Saturday, July 10, 2004

The Incredible Shrinking Judiciary

Slate is featuring an article entitled "The Incredible Shrinking Judiciary." The article discusses how judges are increasingly powerless in their courtrooms. The article discusses Blakely and makes the following claim:

But the Blakely case stands for something else—a recognition that sentencing should happen in courtrooms as opposed to legislatures. The case was yet another blow to the creeping power of legislatures in sentencing decisions.

I'm not sure I agree with that. Nor do I agree with the concluding paragraph:

The result won't be the Congressional power-tripping scheme we have now. Nor will it be a return to the old discretionary sentencing scheme, in which judges get the final say. Instead, when Congress and the court are done shooting each other down, the one man still standing—or actually, the 12 men still standing—will be the jury. Judicial control of the courtroom is dead, and Congressional control is foundering. The result will be an experiment in direct democracy more radical than any of Gray Davis' nightmares. The glamour days of the federal judiciary might be over, but jury duty is about to get a lot more interesting.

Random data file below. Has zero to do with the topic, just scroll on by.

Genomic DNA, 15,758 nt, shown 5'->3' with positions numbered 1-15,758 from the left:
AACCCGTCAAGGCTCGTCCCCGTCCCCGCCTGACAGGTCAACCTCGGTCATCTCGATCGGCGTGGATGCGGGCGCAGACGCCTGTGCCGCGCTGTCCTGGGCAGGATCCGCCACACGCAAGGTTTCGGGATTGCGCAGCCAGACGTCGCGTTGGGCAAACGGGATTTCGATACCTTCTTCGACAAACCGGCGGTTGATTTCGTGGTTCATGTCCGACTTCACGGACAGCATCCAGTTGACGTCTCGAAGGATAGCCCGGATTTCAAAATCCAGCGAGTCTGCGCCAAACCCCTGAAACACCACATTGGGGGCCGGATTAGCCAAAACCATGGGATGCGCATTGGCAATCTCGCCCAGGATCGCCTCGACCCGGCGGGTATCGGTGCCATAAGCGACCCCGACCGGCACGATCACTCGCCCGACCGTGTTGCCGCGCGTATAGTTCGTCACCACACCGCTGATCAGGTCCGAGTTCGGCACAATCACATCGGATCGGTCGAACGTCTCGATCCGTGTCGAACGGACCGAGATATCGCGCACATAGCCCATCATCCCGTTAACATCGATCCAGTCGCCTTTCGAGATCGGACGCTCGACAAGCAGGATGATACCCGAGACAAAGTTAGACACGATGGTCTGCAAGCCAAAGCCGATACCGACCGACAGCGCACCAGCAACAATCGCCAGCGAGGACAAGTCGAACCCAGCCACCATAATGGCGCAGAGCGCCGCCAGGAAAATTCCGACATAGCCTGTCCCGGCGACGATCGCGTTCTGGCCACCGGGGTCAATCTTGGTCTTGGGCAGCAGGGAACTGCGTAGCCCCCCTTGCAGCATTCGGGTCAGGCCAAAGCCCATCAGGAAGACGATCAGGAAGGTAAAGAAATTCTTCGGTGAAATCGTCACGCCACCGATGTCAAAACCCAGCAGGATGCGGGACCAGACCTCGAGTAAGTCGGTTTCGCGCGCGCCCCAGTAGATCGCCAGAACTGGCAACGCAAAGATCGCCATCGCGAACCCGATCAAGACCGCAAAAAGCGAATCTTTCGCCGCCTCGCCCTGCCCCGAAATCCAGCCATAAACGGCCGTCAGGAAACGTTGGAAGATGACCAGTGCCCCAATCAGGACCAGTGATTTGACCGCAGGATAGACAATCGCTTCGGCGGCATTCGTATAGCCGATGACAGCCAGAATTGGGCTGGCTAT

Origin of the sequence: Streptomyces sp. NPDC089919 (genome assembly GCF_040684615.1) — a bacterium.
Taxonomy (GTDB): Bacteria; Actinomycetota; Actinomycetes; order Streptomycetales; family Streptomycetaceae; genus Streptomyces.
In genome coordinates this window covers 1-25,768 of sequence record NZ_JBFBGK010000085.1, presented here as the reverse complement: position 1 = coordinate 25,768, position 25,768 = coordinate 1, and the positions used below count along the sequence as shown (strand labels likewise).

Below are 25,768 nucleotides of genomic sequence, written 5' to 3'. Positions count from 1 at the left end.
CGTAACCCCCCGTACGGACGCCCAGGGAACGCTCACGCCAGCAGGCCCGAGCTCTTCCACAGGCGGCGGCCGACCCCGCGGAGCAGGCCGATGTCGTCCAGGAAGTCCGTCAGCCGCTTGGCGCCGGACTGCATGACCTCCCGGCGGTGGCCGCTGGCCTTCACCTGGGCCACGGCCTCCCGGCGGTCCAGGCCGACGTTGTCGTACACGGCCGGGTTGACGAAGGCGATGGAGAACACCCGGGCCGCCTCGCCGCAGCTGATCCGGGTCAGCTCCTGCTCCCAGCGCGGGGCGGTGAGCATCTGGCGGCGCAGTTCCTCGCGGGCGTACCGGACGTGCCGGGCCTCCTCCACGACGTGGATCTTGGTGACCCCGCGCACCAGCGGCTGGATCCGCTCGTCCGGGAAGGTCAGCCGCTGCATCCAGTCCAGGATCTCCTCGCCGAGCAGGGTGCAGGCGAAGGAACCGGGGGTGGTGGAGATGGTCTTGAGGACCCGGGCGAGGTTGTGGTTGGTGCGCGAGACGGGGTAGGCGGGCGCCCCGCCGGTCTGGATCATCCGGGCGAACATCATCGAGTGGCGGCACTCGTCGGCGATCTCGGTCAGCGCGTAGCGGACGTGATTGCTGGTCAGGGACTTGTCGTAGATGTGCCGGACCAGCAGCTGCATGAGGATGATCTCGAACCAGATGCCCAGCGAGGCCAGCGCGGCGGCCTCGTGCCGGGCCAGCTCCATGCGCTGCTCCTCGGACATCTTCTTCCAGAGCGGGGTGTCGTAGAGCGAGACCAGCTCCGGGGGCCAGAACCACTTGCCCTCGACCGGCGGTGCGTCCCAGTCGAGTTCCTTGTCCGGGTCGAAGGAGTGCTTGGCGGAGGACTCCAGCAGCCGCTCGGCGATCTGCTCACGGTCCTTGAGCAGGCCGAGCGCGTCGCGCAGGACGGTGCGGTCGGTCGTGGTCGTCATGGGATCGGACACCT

Blakely is not about curbing the legislature; it's about revitalizing the jury. Blakely did not curb the legislature's authority to set the range of penalties for federal crimes. Nothing in Blakley would prevent Congress from creating mandatory minimum sentences for all federal crimes, for example. I think that Blakely is about the role of the jury (which always sits in the courtroom, to my knowledge.) A corollary to that principle is that the Sentencing Guidelines, which by the most part are promulgated by the Sentencing Commission which sits in the Judicial Branch, can't usurp the role of the jury.

A possible result of the Blakely decision may be a more draconian, restrictive system of mandatory minimums and higher statutory maximums. More Congressional muscle flexing, not less. I would consider that to be an unfortunate result but I don't think that Blakely would prevent it. I, therefore, have to disagree with the basic premise of the article.

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